I graduated in 2011 from Vassar College. Although I went into college expecting to major in History, my favorite high school subject, one of my freshman courses was in the Earth Sciences department and I quickly changed course. After graduation, I attended graduate school at the University of California Riverside in Geophysics, specializing in modeling earthquakes. Graduate school afforded me the opportunity to teach discussion sections as a Teachers Assistant, and I found that I loved working with the students one on one and in groups to further their knowledge of science. Often, I would also work with my students on writing, so they could communicate their ideas more clearly, and on math, which I feel is a necessary skill to understand the world around us. I also had the opportunity to work with middle school-aged children for outreach events and found that equally rewarding. I found that patience and building on the basics were vital to learning for students of any age, and I prefer strengthening a student's grasp of underlying concepts, then letting them learn to make the necessary connections, to rote memorization. I am happy to tutor students in math of various levels, the sciences, history, and English - both reading and writing skills - but I have a special passion for science. In my spare time, I read probably too many books, listen to recordings of Broadway musicals, and play with my small menagerie of pets.
Education & Certification
Undergraduate Degree: Vassar College - Bachelors, Earth Sciences
Theater, animals, gardening, history books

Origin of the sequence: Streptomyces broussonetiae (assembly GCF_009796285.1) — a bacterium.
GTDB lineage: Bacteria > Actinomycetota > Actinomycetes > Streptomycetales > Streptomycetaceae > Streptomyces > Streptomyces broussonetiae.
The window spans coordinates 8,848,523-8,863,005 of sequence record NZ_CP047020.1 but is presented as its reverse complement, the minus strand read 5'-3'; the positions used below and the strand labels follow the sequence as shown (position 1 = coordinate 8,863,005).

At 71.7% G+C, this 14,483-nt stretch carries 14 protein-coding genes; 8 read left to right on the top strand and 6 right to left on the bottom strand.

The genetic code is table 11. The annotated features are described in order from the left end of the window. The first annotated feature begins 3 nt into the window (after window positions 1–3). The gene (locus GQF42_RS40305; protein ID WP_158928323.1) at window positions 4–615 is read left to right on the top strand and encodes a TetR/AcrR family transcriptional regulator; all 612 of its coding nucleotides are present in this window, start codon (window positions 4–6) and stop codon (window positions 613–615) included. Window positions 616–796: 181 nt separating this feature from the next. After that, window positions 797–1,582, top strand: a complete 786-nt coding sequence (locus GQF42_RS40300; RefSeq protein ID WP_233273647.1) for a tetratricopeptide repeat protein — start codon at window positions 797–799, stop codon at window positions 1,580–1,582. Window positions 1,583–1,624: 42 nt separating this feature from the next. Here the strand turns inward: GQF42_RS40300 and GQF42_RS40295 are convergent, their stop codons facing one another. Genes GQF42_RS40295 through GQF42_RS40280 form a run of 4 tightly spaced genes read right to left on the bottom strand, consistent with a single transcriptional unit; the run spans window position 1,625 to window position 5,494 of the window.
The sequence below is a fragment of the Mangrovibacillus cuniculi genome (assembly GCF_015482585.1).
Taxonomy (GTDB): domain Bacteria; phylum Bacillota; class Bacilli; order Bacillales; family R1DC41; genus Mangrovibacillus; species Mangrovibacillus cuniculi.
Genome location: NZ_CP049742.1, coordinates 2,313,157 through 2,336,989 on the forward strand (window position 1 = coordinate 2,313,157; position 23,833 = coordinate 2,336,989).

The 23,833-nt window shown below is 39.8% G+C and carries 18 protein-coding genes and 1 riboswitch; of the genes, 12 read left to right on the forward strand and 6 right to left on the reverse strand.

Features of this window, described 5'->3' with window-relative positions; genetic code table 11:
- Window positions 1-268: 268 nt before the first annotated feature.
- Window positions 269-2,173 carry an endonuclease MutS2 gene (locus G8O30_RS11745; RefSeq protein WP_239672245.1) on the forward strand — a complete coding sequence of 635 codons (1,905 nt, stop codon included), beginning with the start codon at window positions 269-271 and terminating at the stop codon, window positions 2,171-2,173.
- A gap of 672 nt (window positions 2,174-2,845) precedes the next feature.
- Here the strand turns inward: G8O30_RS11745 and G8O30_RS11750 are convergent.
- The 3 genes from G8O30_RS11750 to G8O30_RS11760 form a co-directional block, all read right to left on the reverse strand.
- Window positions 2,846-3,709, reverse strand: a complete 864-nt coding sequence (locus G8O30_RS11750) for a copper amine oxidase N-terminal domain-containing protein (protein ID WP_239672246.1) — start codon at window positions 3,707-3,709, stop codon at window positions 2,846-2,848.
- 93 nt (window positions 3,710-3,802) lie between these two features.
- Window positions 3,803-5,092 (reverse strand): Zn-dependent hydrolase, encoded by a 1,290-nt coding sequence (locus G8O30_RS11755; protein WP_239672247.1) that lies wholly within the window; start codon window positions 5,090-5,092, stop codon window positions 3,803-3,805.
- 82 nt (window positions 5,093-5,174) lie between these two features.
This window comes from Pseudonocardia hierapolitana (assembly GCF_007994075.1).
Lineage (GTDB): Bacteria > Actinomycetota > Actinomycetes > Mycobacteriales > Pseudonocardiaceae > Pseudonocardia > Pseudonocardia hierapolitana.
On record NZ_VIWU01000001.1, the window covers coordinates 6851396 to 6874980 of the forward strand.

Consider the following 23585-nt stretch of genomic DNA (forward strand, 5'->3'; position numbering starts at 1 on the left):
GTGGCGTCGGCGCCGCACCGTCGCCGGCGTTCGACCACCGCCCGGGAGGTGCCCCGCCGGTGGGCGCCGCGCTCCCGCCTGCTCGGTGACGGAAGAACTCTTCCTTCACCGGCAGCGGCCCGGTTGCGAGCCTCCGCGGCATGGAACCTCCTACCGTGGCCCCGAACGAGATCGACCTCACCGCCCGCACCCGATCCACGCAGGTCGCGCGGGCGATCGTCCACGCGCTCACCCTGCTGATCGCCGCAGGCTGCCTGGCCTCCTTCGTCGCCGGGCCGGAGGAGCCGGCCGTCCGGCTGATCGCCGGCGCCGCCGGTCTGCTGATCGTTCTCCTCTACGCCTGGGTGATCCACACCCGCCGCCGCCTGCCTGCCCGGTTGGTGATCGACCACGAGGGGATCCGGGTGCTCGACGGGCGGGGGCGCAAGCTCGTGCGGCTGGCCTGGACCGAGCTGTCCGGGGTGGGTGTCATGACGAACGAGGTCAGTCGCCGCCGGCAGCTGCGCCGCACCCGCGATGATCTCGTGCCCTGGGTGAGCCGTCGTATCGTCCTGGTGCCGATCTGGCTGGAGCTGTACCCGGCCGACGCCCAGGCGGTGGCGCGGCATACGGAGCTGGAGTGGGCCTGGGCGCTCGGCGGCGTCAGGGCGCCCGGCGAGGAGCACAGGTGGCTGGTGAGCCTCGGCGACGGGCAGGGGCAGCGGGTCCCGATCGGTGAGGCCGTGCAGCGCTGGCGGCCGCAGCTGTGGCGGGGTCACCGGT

AP US History
College Level American History
High School English
High School Level American History
Q & A
What is your teaching philosophy?
I believe it is necessary to fully understand the fundamentals of any subject first, and then to learn to make connections that will lead one to an answer.
What might you do in a typical first session with a student?
I would get to know them, especially their learning style, and assess their level of understanding of the subject. Taking both of those things into account, I would then work through a few sample problems or questions, as relevant to the subject.
How can you help a student become an independent learner?
Letting a student find their own way to an answer is always the best method of teaching, and guiding, but not leading, questions can help them learn to "connect the dots" using their existing knowledge.
How would you help a student stay motivated?
I would make the subject relevant to them by connecting it to real-world examples and their interests.
If a student has difficulty learning a skill or concept, what would you do?
I would work with them on their understanding of the fundamentals of that skill or concept, then guide them through the steps to a more complex understanding, using examples along the way. If necessary, we would pause and come back to the specific topic in a few minutes so that they could take a more clear-eyed look at the subject.